I remember distinctly the first time I saw Lionel Chalmers dunk. Tu was all angles and geometry in the lane. Dee Davis got by on guile and never quitting. Xavier has had great lead guards, but - until recently - they haven't been dominant athletes.
Then Semaj begat Ed and Ed begat Quentin Goodin.
When Ed Sumner went down to injury in Goodin's freshman year, Q's apprenticeship became a baptism by fire. Now with a season and a half at the helm of two very good teams behind him and coming off of a mostly healthy offseason, Q is ready to come forth as gold.
Best case scenario:
Goodin has never hit threes at a high level for a whole season, but he shot 39.5% from deep in conference play last year. With a jumper that has to be respected, he uses his otherworldly strength and athleticism to break down defenses to set up open shots for his teammates and punch the occasional hammer dunk for himself. There are times when he is simply unplayable for opponents. With the ball in his hands and a lack of veteran perimeter players needing touches, Q has a monster year on his way to landing first team All Big East.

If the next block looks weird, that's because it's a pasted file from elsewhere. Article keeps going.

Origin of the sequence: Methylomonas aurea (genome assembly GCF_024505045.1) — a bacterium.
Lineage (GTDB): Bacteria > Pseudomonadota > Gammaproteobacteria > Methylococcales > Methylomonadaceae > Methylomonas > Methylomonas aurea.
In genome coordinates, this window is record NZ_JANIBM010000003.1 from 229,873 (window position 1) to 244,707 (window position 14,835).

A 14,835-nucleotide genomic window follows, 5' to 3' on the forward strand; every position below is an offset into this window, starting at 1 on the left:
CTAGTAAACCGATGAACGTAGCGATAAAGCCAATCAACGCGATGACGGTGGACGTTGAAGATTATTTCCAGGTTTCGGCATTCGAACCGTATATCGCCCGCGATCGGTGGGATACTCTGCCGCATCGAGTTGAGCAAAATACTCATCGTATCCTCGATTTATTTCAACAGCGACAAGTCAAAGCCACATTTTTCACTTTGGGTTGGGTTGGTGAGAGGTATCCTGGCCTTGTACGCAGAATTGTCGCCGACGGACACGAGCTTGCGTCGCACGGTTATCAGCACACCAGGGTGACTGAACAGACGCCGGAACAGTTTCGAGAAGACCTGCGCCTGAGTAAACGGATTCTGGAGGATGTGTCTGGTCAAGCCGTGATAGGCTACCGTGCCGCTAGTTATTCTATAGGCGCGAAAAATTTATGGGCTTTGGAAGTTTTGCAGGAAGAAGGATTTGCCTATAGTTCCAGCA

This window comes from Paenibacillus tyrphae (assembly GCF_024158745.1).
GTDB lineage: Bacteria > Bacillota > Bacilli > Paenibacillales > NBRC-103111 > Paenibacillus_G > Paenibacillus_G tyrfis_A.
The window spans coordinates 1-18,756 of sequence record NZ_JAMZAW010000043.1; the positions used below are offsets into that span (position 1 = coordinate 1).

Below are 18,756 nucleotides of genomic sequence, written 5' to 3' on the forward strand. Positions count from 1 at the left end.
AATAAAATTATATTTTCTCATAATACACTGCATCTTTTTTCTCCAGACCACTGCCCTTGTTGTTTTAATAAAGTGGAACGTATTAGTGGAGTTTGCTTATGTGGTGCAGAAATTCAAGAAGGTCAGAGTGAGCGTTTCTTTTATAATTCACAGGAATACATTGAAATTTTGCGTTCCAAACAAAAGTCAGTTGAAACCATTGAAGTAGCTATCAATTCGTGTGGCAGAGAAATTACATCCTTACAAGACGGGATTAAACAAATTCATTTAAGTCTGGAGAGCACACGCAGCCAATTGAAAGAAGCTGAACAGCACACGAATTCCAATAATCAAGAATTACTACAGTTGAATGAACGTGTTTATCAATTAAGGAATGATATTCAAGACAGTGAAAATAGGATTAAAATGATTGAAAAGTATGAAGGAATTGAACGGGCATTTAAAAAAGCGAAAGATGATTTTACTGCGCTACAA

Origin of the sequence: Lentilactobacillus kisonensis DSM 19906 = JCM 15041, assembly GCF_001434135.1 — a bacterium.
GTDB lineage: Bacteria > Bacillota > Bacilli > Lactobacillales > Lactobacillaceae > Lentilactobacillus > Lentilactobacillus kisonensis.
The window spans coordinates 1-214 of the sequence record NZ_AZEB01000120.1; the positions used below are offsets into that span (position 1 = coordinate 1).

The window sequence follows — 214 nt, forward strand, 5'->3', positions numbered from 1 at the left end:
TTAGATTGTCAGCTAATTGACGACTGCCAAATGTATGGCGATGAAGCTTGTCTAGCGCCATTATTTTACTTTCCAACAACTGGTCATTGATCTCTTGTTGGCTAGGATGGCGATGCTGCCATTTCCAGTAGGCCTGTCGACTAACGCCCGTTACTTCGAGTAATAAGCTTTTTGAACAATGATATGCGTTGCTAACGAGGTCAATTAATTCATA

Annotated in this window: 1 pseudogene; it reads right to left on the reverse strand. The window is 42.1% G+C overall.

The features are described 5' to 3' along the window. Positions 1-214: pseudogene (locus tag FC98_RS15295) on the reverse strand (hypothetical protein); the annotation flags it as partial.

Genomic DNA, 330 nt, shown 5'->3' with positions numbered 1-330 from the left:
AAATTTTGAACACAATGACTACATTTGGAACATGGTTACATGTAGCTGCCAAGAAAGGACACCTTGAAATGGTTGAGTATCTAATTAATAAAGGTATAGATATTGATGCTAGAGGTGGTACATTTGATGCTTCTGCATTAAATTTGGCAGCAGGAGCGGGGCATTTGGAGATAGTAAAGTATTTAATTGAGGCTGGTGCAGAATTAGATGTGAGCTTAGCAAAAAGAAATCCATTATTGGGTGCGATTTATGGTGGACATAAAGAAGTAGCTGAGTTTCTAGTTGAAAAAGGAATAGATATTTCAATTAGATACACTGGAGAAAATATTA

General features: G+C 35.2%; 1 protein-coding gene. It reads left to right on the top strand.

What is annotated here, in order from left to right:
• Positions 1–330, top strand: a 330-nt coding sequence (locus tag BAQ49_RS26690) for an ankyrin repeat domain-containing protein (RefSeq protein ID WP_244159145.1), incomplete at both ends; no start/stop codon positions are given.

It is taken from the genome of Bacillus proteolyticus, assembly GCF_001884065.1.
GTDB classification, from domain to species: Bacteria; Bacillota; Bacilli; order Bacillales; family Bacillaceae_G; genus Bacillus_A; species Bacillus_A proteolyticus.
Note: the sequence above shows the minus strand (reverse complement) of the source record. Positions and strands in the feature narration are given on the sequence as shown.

Worst case scenario:
The shoulder problem that popped up in the offseason continues to bother him throughout the year. Without Tre and JP to space the floor and Kerem and Big Sean to occupy the post, opponents key on Q. He shot well from deep in conference play, but his 14-50 mark on two-point jumpers reveals his mid-range game as a work in progress. He has the skills to make it work, but every night is a battle for him and his stat line doesn't make meaningful progress from last year's production.
Most likely scenario:
I think Goodin breaks out this year. He, Naji, and Scruggs are all sitting on gold mines of potential, and they will have games where they look like the best three-man back court in the league. If Q can consistently hit jumpers and reel in the TO% a bit, there's no reason to think averages on the order of 12/3/5 with a good shooting line is out of reach for him by the time the season wraps up.